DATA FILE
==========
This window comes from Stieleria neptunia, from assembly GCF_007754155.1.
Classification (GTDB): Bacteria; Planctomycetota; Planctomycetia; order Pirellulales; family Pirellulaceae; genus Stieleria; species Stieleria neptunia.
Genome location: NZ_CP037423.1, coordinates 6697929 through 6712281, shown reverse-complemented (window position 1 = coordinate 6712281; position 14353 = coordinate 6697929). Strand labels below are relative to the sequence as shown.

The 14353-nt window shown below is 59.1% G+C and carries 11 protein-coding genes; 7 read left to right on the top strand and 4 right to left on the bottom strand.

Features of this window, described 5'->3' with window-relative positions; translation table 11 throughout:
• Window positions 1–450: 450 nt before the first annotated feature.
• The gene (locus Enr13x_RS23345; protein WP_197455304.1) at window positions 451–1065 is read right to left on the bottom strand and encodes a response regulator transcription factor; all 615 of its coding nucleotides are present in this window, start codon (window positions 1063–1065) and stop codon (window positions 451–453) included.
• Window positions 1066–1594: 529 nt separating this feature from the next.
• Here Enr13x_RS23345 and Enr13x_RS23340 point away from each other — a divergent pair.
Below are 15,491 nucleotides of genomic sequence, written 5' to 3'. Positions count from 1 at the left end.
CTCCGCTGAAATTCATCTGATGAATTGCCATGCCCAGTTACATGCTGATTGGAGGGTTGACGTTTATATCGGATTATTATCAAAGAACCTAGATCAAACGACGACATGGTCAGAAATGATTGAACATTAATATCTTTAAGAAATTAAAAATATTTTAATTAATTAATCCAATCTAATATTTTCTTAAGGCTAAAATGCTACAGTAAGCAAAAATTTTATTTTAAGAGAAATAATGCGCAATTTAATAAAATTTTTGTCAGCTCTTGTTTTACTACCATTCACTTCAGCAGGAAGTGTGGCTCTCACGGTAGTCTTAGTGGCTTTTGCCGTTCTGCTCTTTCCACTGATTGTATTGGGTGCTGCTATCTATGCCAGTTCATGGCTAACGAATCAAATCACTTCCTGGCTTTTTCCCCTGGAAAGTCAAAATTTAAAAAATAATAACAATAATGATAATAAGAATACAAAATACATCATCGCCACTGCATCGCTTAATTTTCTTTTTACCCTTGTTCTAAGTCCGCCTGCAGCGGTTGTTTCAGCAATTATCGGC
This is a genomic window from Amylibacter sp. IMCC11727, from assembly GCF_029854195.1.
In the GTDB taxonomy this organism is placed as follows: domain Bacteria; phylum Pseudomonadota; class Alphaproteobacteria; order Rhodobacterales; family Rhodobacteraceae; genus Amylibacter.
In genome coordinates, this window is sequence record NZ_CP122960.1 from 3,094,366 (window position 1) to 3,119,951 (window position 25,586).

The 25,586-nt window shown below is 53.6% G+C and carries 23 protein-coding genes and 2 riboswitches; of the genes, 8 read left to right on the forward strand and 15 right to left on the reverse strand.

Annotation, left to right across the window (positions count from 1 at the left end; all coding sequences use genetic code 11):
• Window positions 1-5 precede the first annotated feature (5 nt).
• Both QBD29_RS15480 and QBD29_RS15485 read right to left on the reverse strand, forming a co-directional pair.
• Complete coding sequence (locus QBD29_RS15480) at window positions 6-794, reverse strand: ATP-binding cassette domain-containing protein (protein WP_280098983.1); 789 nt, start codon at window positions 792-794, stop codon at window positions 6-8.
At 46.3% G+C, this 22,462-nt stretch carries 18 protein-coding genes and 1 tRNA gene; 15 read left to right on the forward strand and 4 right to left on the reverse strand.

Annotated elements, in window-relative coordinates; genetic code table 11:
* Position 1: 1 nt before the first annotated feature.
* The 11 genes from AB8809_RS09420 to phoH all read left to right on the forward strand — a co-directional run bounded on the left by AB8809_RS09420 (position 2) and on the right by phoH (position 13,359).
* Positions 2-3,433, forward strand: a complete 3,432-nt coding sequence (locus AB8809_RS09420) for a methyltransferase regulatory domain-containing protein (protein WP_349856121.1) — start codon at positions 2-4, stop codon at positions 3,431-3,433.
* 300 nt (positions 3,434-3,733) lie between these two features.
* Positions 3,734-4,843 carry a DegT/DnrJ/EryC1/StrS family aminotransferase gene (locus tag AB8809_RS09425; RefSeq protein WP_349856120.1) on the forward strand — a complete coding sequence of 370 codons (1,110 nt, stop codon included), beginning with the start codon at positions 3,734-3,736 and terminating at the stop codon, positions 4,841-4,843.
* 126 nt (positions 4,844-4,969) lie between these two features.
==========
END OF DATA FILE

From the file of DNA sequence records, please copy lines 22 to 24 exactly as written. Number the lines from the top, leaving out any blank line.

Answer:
* Position 1: 1 nt before the first annotated feature.
* The 11 genes from AB8809_RS09420 to phoH all read left to right on the forward strand — a co-directional run bounded on the left by AB8809_RS09420 (position 2) and on the right by phoH (position 13,359).
* Positions 2-3,433, forward strand: a complete 3,432-nt coding sequence (locus AB8809_RS09420) for a methyltransferase regulatory domain-containing protein (protein WP_349856121.1) — start codon at positions 2-4, stop codon at positions 3,431-3,433.